Ted13

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Dec 29, 2003
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Another thing besides sound: the microphones are vastly better than any competitors- from the same Reddit article:
What’s truly impressive is that Siri can hear you if you speak in a normal voice, even if the HomePod is playing at full volume. I couldn’t even hear myself say “Hey Siri” over the music, but those directional microphones are really good at picking it up. Even whispers from across the room while I was facing AWAY from the HomePod were flawlessly picked up. The microphones are scary good — I just hope Apple improves Siri to match. Until then, you can turn just her off, if you don’t care for voice assistants at all.
 

belvdr

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There are no pro audiophiles. Most of them are laughed at by people who work with sound for living because they don't have a clue what they're talking about and they believe some of the most far fetched things you could imagine. They're often the audio version of flat earthers.
You missed my edit as I realized I wasn't very clear on my thoughts. I wasn't implying there are pro audiophiles.
 
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mmttu

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Apr 2, 2014
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Like anything, there is spectrum between pros and amateurs (i.e. those that do it for a living and having training and those that have a much better understanding than someone like me). The pros are usually audio engineers or similar. I wouldn't dare call some guys I know an audiophile, as that seems to degrade what they do.
I just bought mine last night, and have only messed with it for a bit, but the bass and treble seem to be fantastic. I am already tempted to buy another one at some point to place in another point in my living room, but I'll play with this one for a while to learn how loud it actually is. Great so far!
 
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Rogifan

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Like anything, there is spectrum between pros and amateurs (i.e. those that do it for a living and having training and those that have a much better understanding than someone like me). The pros are usually audio engineers or similar. I wouldn't dare call some guys I know an audiophile, as that seems to degrade what they do.
That’s what I was wondering. It sure seems like the term is thrown around a lot. Maybe there are objective things that can be measured but I would still argue whether something sounds good or not is mostly subjective.
 
How does one become an audiophile? Is it something you go to school for or does it apply to anyone who spends a lot of money on audio gear?
As you imply, you call yourself one and own a piece of equipment or two to "hear" music and mathematically and/or graphically represent it. Then you write up mostly a bunch of fluff around the numbers and ultimately arrive at a subjective conclusion which is generally something toward X = 43 so that makes this speaker audio perfection minus 4.

"Relative to <other speaker> recently reviewed in our labs r is 3 points better here but it is 4 points worse on the q-score. Our proprietary vibration extreme gauge shows that this speaker is engineered to allow it's aluminum hydroxelometer to move 0.00000017 mm further than comparable speakers, resulting in a fine but measurable difference in the highs that everyone could hear (if they were Jaime Sommers AFTER the parachute accident)."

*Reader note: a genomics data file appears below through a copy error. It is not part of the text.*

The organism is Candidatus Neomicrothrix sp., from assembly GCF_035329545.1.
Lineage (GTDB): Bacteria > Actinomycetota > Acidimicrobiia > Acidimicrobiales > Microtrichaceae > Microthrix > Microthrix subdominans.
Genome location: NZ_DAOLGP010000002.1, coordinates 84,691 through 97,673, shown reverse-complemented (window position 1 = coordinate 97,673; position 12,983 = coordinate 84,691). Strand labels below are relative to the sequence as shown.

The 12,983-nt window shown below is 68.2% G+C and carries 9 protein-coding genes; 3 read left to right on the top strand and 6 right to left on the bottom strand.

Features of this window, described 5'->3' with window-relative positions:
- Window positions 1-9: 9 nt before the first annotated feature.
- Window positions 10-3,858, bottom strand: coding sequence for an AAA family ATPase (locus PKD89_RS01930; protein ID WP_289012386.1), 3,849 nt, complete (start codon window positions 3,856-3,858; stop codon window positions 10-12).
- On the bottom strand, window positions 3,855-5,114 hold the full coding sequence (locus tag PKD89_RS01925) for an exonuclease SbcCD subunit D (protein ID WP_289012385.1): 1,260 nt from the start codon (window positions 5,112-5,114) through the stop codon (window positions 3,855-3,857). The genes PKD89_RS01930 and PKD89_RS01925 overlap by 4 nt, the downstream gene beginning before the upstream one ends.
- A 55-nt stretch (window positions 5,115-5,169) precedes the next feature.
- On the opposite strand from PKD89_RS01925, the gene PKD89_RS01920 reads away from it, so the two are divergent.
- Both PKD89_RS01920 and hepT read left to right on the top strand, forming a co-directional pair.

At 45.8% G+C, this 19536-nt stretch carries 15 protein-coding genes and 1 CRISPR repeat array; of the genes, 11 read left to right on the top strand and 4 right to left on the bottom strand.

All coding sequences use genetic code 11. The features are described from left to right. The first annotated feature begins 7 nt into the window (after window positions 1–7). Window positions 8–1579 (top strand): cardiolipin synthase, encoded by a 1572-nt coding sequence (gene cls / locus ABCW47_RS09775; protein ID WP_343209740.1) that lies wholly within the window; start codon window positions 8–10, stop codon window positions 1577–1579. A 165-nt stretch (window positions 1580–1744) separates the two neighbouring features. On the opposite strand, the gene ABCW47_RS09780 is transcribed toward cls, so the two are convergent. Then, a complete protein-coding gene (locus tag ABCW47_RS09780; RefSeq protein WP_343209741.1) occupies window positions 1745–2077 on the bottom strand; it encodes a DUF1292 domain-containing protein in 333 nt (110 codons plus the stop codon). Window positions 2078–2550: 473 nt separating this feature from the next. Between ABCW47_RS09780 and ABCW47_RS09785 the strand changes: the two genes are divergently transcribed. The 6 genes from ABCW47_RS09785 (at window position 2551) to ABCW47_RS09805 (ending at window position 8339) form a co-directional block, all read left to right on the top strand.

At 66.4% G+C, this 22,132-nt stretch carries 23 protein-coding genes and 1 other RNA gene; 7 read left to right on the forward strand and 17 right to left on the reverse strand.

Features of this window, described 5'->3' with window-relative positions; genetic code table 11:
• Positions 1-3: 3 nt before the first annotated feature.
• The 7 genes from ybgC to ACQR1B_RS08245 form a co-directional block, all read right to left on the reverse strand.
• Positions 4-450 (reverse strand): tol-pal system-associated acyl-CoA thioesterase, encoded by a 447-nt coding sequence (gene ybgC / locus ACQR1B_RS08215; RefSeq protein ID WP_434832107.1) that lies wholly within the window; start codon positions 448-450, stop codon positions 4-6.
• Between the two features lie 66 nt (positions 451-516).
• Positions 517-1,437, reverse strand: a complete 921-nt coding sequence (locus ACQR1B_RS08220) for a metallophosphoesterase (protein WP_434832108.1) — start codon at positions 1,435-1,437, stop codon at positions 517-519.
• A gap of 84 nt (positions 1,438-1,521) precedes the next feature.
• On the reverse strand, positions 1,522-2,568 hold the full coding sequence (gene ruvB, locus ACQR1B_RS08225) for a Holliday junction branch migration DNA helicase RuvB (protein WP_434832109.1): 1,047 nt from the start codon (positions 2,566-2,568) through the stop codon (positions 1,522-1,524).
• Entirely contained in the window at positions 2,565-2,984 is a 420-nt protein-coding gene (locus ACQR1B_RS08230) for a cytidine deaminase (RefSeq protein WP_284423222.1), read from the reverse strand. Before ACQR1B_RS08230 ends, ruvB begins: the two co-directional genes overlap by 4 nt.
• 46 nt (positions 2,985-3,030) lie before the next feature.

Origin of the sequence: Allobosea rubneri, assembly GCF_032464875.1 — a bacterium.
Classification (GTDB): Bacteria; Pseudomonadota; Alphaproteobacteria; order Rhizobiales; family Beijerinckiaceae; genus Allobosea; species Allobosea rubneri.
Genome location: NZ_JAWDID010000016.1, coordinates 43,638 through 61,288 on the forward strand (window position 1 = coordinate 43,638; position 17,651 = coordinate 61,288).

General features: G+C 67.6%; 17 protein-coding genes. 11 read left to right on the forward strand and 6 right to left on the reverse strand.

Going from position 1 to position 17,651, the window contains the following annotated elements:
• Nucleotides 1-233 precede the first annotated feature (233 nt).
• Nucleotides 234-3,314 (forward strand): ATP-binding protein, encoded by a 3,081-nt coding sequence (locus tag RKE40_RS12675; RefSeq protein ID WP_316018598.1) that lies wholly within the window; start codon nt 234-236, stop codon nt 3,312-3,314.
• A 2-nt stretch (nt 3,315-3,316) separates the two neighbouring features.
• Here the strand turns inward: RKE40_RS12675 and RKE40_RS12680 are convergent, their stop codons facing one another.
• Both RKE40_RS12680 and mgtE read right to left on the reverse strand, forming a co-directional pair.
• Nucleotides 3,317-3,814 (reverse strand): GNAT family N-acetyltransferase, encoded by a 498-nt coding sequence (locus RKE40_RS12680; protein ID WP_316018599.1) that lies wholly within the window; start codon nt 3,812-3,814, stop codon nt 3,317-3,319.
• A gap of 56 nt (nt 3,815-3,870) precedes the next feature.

About 20+ more paragraphs like that and then some "final conclusion" that leaves room for future speakers to rank a little higher and a lot lower than the one being reviewed.

Nevertheless, trying to be objective does tend to be better than leaning entirely on the subjective. And such reviews tend to be consistent in their approaches, so that head-to-head measurements are typically done the same way. A great benefit of real audiophile reviews is that one ends up with a pros & cons list instead of just a gushing praise or bashing con headline. The pros & cons list can be helpful to those considering buying any speaker.
 
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hot ham water

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There is also the question of: how does one play lossless music in the HomePod? Is AirPlay the only way?
If you have lossless files synced to Apple music via iCloud music library, then they should be playable from apple music on any device. Of course, there's no telling what will happen to them when played back on homepod with its processing.
 

djcerla

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Apr 23, 2015
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What an incredible product.

This is the AirPods to speakers (not just smartspeakers): years ahead of the competition.

Some may harp on Siri’s shortcomings, but at the end it’s the hardware that counts, and this one is revolutionary.
 

recoil80

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Jul 16, 2014
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But it’s a ‘smart’ speaker.
True, but I'd only buy it for the speaker part.
I wear an Apple Watch all the time, so I don't need a smart speaker at home, and I don't talk too much to my Watch to be honest.
I'm not sure I want to spend more than $300 on a speaker though, since I listen to music primarily via headphones. But if I'll decide to buy something similar I'll compare HomePod with products like Sonos Play3 or Play5, if HomePod is as good as the Play5 at a lower price I'll happily but it